But the Lakers need to know that Davis is genuinely back and that a postseason run is viable.


Beyond the Season

The Lakers have been cagey about the team's future beyond this season. The team is protecting cap space, but then they've negotiated with teams for players on multi-year deals, like the Pacers with Myles Turner (now seemingly dormant) and Hield.

While Hachimura is in the final year of his contract, the Lakers acquired him with the expectation of bringing him back. He'll be a restricted free agent, taking up $18.8 million of the team's potential cap space unsigned. With Hachimura, the projected room drops from just over $30 million to about $13 million.

Adrian Wojnarowski @wojespn

The Lakers traded for Hachimura with the intention of signing him to an extension this summer, sources tell ESPN. Hachimura can be a restricted free agent. <a href="https://t.co/TAdM1h8iAH">https://t.co/TAdM1h8iAH</a>

And Hachimura is believed to be seeking a contract in the range of his cap hold, so the Lakers aren't likely to be a big player in the cap room market in July. With Westbrook and Beverley's salaries coming off the books and a raise coming to Austin Reaves, L.A. projects to have the non-taxpayer mid-level exception in the $11 million range and the bi-annual exception at about $4.4 million.

That's to add new talent or, if needed, to re-sign players like Dennis Schrรถder, Thomas Bryant and/or Walker since the Lakers don't have the right to pay any more than a 120 percent raise to stay (outside of Wenyen Gabriel and Reaves, who have Early Bird rights). Westbrook and Beverley can re-sign with full rights.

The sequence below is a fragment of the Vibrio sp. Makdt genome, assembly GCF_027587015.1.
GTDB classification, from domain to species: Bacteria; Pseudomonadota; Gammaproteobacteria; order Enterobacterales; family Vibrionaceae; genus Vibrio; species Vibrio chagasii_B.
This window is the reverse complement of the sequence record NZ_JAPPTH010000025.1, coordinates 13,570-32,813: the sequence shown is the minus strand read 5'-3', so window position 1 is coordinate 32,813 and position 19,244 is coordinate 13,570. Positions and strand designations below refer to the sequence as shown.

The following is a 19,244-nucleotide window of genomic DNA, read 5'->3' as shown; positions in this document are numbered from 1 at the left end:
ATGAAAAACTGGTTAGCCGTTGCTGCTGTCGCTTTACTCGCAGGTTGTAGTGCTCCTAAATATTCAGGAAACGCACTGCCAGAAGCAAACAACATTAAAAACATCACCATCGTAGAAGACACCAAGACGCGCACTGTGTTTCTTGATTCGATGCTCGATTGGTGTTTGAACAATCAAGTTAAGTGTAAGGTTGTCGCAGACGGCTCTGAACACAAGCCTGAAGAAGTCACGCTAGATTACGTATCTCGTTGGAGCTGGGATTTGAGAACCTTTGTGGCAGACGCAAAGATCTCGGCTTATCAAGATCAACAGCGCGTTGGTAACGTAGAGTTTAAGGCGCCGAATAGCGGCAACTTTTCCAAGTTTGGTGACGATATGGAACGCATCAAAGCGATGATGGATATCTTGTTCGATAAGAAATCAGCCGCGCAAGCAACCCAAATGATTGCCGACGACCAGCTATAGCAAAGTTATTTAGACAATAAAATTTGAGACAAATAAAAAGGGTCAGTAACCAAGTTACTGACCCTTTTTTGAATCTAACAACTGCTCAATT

The Lakers don't project to be a big player in free agency with Hachimura, which should bolster motivation to trade in the next few weeks.


The Issues with the Hachimura Trade

Generally speaking, second-round picks are disposable. The Lakers weren't getting production from Nunn on par with the value of his $5.3 million salary. They got an upside player in Hachimura with restricted rights. What's not to like?

Beyond the opportunity cost of waiting to see what else might come available (Jae Crowder, Eric Gordon, Reddish, etc.), the Lakers still have similar contracts and second-round picks (plus cash) to offer if needed. The overall Hachimura deal is a solid upside play.

Where it's poorly executed is in the specific second-round picks given up and the potential impact on protecting 2027 and 2029 firsts if traded at the deadline or over the offseason.

By way of example, look at protections on first-round picks sent to the Phoenix Suns (Steve Nash) and Orlando Magic (Dwight Howard). Those protections and incredible lottery luck led to D'Angelo Russell, Brandon Ingram, Lonzo Ball and De'Andre Hunter (by the Atlanta Hawks via the New Orleans Pelicans in the Davis swap).

Instead of sending out additional selections in 2023, 2024 and 2025, including 2028 and 2029 doesn't give the Lakers much recourse to offer by way of protection. For instance, L.A. can no longer send out its 2029 first on the condition it will convey as a 2029 second if the first is top 10.

Picks can only be traded seven years out, so 2030 isn't on the table before the draft in June. The Lakers can still protect the 2027 first with the second as consolation, but teams prefer two seconds over one should protections kick in, and 2028 is now out of circulation.

It won't matter if the Lakers don't trade their firsts, but it does limit options. It's not enough to label the Hachimura trade a mistake. Still, it could produce complications, especially if, four-to-six years down the road, the Lakers give up the No. 1 overall pick to get an (almost) 34-year-old role player like Bogdanoviฤ‡.